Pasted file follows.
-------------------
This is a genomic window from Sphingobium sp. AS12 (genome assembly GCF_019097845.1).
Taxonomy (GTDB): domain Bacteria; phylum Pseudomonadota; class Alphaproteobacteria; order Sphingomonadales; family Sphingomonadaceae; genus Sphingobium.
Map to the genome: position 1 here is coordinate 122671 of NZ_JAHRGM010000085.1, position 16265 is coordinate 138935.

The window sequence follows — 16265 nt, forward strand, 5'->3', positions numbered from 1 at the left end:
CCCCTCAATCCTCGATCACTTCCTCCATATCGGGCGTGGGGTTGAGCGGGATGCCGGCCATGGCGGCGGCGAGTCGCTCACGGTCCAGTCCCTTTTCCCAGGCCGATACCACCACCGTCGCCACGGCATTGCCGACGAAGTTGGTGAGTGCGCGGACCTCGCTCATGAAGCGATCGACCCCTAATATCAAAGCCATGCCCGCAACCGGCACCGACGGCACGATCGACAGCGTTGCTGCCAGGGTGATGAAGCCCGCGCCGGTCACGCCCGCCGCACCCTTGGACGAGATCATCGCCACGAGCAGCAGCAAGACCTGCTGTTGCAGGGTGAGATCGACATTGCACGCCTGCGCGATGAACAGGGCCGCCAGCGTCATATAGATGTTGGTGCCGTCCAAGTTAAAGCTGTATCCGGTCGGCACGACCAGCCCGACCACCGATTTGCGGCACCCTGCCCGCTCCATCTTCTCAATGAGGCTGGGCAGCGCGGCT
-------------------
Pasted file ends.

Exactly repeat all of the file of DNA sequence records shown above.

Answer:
This is a genomic window from Sphingobium sp. AS12 (genome assembly GCF_019097845.1).
Taxonomy (GTDB): domain Bacteria; phylum Pseudomonadota; class Alphaproteobacteria; order Sphingomonadales; family Sphingomonadaceae; genus Sphingobium.
Map to the genome: position 1 here is coordinate 122671 of NZ_JAHRGM010000085.1, position 16265 is coordinate 138935.

The window sequence follows — 16265 nt, forward strand, 5'->3', positions numbered from 1 at the left end:
CCCCTCAATCCTCGATCACTTCCTCCATATCGGGCGTGGGGTTGAGCGGGATGCCGGCCATGGCGGCGGCGAGTCGCTCACGGTCCAGTCCCTTTTCCCAGGCCGATACCACCACCGTCGCCACGGCATTGCCGACGAAGTTGGTGAGTGCGCGGACCTCGCTCATGAAGCGATCGACCCCTAATATCAAAGCCATGCCCGCAACCGGCACCGACGGCACGATCGACAGCGTTGCTGCCAGGGTGATGAAGCCCGCGCCGGTCACGCCCGCCGCACCCTTGGACGAGATCATCGCCACGAGCAGCAGCAAGACCTGCTGTTGCAGGGTGAGATCGACATTGCACGCCTGCGCGATGAACAGGGCCGCCAGCGTCATATAGATGTTGGTGCCGTCCAAGTTAAAGCTGTATCCGGTCGGCACGACCAGCCCGACCACCGATTTGCGGCACCCTGCCCGCTCCATCTTCTCAATGAGGCTGGGCAGCGCGGCT